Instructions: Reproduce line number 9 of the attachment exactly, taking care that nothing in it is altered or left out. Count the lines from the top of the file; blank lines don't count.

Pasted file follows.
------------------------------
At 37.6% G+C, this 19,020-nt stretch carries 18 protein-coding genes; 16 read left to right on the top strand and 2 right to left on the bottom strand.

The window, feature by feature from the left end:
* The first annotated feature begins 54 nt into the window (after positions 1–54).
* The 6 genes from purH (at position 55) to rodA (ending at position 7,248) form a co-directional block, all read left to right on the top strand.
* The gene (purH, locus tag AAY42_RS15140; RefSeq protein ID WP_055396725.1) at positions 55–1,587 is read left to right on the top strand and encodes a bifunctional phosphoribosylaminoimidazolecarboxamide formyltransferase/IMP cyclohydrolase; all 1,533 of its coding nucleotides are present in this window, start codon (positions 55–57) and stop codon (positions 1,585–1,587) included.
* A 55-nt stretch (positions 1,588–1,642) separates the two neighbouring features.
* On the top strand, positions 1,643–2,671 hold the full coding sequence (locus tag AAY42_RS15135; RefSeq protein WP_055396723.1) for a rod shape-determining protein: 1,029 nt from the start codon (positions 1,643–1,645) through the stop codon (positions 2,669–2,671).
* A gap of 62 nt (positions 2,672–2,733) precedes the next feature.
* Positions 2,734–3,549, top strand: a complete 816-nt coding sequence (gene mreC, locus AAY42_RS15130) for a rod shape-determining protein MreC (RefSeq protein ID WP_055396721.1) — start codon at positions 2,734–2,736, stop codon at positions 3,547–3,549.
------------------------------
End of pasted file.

* Positions 2,734–3,549, top strand: a complete 816-nt coding sequence (gene mreC, locus AAY42_RS15130) for a rod shape-determining protein MreC (RefSeq protein ID WP_055396721.1) — start codon at positions 2,734–2,736, stop codon at positions 3,547–3,549.